In accordance with Chairman Mao's teaching that "we preferred to assume there would be more difficulties rather than less" and bearing in mind a future war and proceeding from severity, difficulty and the needs of actual fighting, we have organized the fighters and cadres to temper themselves in the most difficult and complicated circumstances. We have developed our ideology, style and physical strength by carrying out forced marches in windy and snowy days or during rainy nights and by camping under the most difficult conditions. Through seasoning under all kinds of difficult and complicated circumstances, those cadres and fighters who did not experience any strenuous tempering have stood up to the test, raised their consciousness, and cultivated the habit of bearing great hardships. Veteran cadres have, through such tempering, become more militant and, filled with revolutionary youthfulness, are inspired to make revolution with abounding vitality.
   In tempering our units, we have used Mao Tsetung Thought to make clear two relationships:
   First, the relationship between painstaking training during ordinary times and standing up to the test at the critical moment. Chairman Mao has taught us: "We must thoroughly clear away all ideas among our cadres of winning easy victories through good luck, without hard and bitter struggle, without sweat and blood." In -the course of revolution, difficulties and hardships exist objectively. To win victory in a war of resisting aggression, it is necessary that we should grasp every chance to consciously seek hardship and steel ourselves in difficult circumstances so as to raise and strengthen our consciousness, will power and capacity to conquer difficulties. The heroic deeds of a revolutionary fighter at the critical moment stem from the living study and application of Mao Tsetung Thought and from painstaking training in ordinary times. Dauntlessness originates from selflessness. Only by establishing a proletarian world outlook and with the revolutionary spirit of fearing neither hardship nor death can an armyman keep to his position and charge forward valiantly in a rain of shells and bullets during a war of resisting aggression.
   Second, the relationship between subjecting the units to strict training and cherishing class feelings for the fighters. Through studying Chairman Mao's works, all of us have come to understand that in order to safeguard the dictatorship of the proletariat and our socialist motherland, we must place a strict demand on the units during training so as to enable it to fulfil its tasks successfully when the Party and people so require. This is the expression of the most profound proletarian feeling towards the Party, the people, the revolution and the fighters. If we now adopt a lax attitude towards the fighters and not temper them into bearing hardship, they will not be able to stand the test and fulfil the task at the critical moment, and this is the most irresponsible attitude towards the Party, the people, the revolution and the fighters. This way of doing things lacks the least proletarian feeling. So setting strict demands on the units during training conforms entirely to cherishing proletarian class sentiments for the fighters.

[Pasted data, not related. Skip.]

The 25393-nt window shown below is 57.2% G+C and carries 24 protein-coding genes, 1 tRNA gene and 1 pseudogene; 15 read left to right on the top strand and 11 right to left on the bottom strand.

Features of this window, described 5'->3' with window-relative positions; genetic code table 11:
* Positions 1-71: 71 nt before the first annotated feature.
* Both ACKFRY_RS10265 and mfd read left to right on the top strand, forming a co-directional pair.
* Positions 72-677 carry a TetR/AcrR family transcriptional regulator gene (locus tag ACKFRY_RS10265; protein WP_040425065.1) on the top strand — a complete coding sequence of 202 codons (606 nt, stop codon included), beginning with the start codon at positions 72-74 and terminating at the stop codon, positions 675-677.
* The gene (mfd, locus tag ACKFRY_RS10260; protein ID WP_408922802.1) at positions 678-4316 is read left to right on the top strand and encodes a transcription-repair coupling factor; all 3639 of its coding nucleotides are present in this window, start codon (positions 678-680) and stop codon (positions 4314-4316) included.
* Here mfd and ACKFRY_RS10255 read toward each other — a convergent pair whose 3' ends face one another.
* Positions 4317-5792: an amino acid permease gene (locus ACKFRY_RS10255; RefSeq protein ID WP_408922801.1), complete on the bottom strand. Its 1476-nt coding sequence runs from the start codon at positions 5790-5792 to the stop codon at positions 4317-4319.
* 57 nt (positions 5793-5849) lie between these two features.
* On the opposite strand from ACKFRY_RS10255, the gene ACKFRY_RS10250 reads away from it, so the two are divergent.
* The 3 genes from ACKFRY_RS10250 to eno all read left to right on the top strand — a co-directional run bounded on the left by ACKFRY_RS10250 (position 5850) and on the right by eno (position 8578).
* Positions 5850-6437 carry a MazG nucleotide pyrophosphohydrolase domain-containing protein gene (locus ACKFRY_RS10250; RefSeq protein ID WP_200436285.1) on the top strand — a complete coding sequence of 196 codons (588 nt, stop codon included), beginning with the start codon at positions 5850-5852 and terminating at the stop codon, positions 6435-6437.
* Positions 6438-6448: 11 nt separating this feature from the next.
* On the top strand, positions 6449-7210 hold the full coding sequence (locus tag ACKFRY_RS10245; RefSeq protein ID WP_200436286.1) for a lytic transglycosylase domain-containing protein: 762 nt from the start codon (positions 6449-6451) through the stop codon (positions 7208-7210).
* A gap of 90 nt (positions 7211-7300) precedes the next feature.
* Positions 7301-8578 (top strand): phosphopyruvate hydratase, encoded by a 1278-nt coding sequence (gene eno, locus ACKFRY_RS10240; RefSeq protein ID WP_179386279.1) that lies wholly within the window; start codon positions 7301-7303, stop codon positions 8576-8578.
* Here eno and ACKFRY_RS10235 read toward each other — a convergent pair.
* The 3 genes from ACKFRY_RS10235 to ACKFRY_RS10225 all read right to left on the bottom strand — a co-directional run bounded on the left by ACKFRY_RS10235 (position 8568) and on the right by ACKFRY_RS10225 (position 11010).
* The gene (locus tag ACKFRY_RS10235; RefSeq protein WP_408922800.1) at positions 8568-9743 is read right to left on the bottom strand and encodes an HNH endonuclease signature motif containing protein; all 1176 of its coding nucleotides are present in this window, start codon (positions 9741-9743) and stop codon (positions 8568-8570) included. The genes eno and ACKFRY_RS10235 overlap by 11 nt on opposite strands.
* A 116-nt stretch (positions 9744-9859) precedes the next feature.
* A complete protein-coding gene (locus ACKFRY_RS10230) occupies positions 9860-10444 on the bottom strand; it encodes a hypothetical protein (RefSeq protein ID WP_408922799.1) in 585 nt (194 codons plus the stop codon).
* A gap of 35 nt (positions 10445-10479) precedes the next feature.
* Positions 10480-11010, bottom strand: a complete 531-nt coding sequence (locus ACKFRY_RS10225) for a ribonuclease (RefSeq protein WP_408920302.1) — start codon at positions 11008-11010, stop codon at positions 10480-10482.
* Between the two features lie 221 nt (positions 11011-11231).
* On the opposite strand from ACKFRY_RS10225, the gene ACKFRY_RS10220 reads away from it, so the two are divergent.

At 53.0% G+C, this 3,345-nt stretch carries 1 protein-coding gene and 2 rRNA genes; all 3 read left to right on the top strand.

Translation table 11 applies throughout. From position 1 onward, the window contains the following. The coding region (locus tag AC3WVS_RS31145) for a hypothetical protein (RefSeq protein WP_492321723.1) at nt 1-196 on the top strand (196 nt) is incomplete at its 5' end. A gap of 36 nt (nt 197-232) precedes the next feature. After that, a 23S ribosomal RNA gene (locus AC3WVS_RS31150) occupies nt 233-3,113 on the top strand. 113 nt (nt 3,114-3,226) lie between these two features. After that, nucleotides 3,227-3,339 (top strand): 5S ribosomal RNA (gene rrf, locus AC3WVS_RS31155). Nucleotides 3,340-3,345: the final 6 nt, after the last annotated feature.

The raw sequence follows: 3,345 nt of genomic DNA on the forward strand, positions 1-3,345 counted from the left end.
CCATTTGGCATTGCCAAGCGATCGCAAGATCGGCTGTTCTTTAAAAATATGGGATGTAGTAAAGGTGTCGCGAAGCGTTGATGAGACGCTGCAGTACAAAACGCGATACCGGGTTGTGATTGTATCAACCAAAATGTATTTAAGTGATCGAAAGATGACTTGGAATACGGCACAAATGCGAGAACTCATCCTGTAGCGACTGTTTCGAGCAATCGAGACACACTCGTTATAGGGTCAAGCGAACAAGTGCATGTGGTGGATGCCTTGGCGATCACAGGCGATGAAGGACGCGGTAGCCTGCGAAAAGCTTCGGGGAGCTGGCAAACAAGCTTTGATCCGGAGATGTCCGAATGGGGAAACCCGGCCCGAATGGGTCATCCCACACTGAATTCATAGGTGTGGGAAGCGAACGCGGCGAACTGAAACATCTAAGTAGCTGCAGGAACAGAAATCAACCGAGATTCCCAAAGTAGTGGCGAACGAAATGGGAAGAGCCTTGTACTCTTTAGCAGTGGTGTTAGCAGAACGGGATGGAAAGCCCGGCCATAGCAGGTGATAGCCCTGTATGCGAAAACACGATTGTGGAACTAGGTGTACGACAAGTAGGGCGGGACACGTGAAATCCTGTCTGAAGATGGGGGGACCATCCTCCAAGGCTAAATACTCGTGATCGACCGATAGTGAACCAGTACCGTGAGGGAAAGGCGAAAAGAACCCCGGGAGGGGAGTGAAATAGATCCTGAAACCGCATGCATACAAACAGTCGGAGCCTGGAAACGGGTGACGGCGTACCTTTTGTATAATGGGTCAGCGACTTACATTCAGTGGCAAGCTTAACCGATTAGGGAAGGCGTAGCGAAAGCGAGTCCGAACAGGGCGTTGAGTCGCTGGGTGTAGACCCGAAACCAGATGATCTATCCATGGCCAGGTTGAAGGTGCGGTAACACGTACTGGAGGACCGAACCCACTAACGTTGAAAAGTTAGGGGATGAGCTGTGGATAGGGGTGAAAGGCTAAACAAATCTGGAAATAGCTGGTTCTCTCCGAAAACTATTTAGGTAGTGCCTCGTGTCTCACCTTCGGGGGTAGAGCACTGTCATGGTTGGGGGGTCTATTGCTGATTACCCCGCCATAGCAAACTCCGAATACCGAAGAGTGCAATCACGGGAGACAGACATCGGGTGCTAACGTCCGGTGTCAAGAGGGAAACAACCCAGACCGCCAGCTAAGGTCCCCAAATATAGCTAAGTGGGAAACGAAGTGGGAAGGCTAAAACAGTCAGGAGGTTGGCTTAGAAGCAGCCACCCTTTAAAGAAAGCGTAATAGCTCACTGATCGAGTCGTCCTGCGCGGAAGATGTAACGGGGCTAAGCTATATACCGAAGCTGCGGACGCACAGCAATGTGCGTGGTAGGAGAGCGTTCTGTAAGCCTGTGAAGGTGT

Chairman Mao teaches us: "Cadres are a decisive factor, once the political line is determined." Cadres are leaders of the units. Their ideology and style of work influence their men directly. If the cadres' ideology and style of work are good, such as fearing neither hardship nor death, the troops they lead are sure to be daring in fighting to the last drop of their blood and daring to come to grips with the enemy in close-range fighting. For cadres to set examples is a glorious tradition of our army. In the years of war, our cadres always charged forward first without thinking of themselves. Now when faced with the war provocation of imperialism and social-imperialism, it is all the more necessary to educate the cadres to carry forward this tradition of fearing neither hardship nor death, to develop it and pass it on to the younger generations.
   Because we have continuously grasped the education of the responsible members in the units, the revolutionary spirit of fearing neither hardship nor death has been greatly developed among the cadres of the whole battalion. The cadres always test the depth of the water first before ordering their men to cross a river, and they climb the steep mountains ahead of the fighters. They direct and fight where the conditions are most difficult and dangerous. As the rank-and-file remark: "Whenever we are confronted by hardship and danger, our courage and strength in overcoming difficulties increase when we see the actions the cadres take."
   In the new year, we are determined to act in accordance with Chairman Mao's great call "Heighten our vigilance, defend the motherland," to unfold the mass movement in the living study and application of Mao Tsetung Thought in a deep-going way, create in a solid way "four-good" companies, strengthen preparedness against war, continue to foster in the battalion the revolutionary spirit of fearing neither hardship nor death and strive hard to defend the socialist motherland and consolidate the dictatorship of the proletariat!